Wine 101: A Beginner's Guide | Grapevine Magazine

Wine 101: A Beginner's Guide

by Tony Aspler

‘There are no standards of taste in wine, cigars, poetry, prose, etc. Each man’s own taste is the standard, and a majority vote cannot decide for him or in any lightest degree affect the supremacy of his own standard.’

These are the words of Mark Twain, written in 1895, when it seemed women didn’t drink wine or smoked cigars – but the essence of his thought holds true today. Even for the neophyte raising his or her first glass of wine the personal palate reigns supreme. What you like is what you like. But this doesn’t mean there are not some objective standards by which wine can be judged.

To understand wine you have to taste it. That might sound axiomatic but there is a technique to tasting that will enhance the sensory pleasure that a fine wine affords.

Most people want to get the wine in their mouth as soon as possible but there is much you can tell by the sight and smell before the wine even enters the mouth. First of all, study the colour. Is it bright, is it clean, is it something you want to lift up to your face? Any browning in the colour of either a white or a red wine will tell you that there has been some oxidation (like leaving a cut apple exposed to air). Swirl the wine and watch the colourless liquid that coats the side of the glass slide down to the level of the wine in a series of tears. This is a visual aspect of alcohol: the thicker and slower moving those tears, the higher the alcohol. The French call this effect ‘legs.’ The Germans call it ‘church windows’ - which speaks to a different national perspective on these matters.

Next, the nose. Your nose is your most important organ – when it comes to wine tasting. You can tell 90% about a wine by smelling it. The only thing you can’t tell is how long the flavour will last in the mouth. Your palate, by comparison, is a blunt instrument; it only records five basic tastes – sweet, sour, bitter, salt and fifth taste called umani, a Japanese term for a salty-sweet taste like soy.

To show you how powerful your nose is, you need only 400 molecules of a substance to smell it but you need 25,000 molecules dissolved in your saliva to taste it. So, if we only register five tastes on our tongues, how do we tell the difference between lobsters and, say, strawberries?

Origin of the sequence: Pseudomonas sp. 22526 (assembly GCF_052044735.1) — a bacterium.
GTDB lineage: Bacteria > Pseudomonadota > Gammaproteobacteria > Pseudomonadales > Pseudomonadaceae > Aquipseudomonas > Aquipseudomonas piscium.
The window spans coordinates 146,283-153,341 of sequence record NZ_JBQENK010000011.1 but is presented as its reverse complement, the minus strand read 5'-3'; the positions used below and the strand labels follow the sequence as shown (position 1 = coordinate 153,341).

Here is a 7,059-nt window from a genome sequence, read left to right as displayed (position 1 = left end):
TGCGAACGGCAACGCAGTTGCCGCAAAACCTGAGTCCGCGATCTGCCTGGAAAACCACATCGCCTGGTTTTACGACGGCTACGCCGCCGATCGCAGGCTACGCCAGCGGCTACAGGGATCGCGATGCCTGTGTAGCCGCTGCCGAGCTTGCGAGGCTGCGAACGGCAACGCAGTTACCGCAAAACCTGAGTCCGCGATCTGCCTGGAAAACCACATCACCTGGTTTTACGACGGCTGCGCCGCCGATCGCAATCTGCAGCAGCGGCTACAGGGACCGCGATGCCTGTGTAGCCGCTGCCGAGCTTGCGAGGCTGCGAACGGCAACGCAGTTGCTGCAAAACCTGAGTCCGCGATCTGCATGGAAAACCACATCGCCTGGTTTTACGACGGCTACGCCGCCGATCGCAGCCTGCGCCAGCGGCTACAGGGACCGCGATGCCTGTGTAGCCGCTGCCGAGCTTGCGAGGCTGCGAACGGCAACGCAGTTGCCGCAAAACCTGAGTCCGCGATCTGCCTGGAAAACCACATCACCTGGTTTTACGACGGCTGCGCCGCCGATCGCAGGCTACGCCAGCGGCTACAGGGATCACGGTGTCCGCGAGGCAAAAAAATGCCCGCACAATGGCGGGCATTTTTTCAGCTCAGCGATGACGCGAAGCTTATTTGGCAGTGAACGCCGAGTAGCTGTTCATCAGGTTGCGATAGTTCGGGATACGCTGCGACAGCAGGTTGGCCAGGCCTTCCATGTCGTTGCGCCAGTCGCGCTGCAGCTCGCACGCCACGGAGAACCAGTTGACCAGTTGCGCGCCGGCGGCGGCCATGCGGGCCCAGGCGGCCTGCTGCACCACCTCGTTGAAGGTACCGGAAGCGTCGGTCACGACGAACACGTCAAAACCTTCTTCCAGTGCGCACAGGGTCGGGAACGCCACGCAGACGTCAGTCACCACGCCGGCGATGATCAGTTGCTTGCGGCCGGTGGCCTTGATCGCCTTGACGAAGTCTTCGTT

The taste buds on our tongues transmit those five basic tastes up our nasal passage to tiny hairs at the top of our nose which decode them into all the flavours we know. If your nose is blocked or if you have a cold, you won’t taste properly. (Try this yourself. Pinch both nostrils closed and take a sip of wine, swallow and hold your nose for five seconds. Then release, take a breath and you’ll find you’re only able to taste when your nose is clear.)

Next, swirl the wine in the glass to unlock the bouquet and take tiny sniffs. You will, involuntarily, begin to salivate. The glands in your mouth will secrete saliva. The acid in the wine triggers this response. A dry wine with good acidity will make you feel hungry; that’s why canny hosts will serve a dry white wine as an aperitif before a meal to stimulate your appetite.

Swirl again and take deep sniffs. To appreciate a wine you start off looking for faults. Is the wine ‘corked’ (smelling like a damp basement’) or oxidized (sherry-like smell in whites or prune-like in reds). Once you’ve established that the wine is free of off-odours you can begin to praise its virtues.

Take a small amount in your mouth and let it cover your palate because you taste different aspects of the wine on different parts of your tongue. You experience sweetness on the tip of the tongue, salt on the sides of the tongue, sourness (acid) and bitterness (tannin) at the back of the mouth and on the gums.

Because the sweet sensors are on the tip of your tongue your immediate impression of the wine will be the sweetness of the fruit but as it works its way to the back of the palate you will experience the freshness of the acidity and – in young red wines - a coarseness from the tannins. (Tannin is a natural bitter compound in the pits, stalks and skins of grapes and acts as a preservative. Red wines have more tannins than whites because they are made by macerating the skins of black grapes with the fermenting juice to extract colour.)

A great wine will be harmonious in that all its elements – fruit, acidity, alcohol and if barrel-aged, oak  - are in balance. And the mark of a truly great wine is how long its flavour lingers on the palate.

Finally, here’s a tip that professional wine tasters practice: suck in air when the wine is in your mouth and you will get a more concentrated taste. Just as you get more bouquet by swirling the wine in the glass, by sucking in air you will get more flavour. But maybe this is something you should practice in the bath first.

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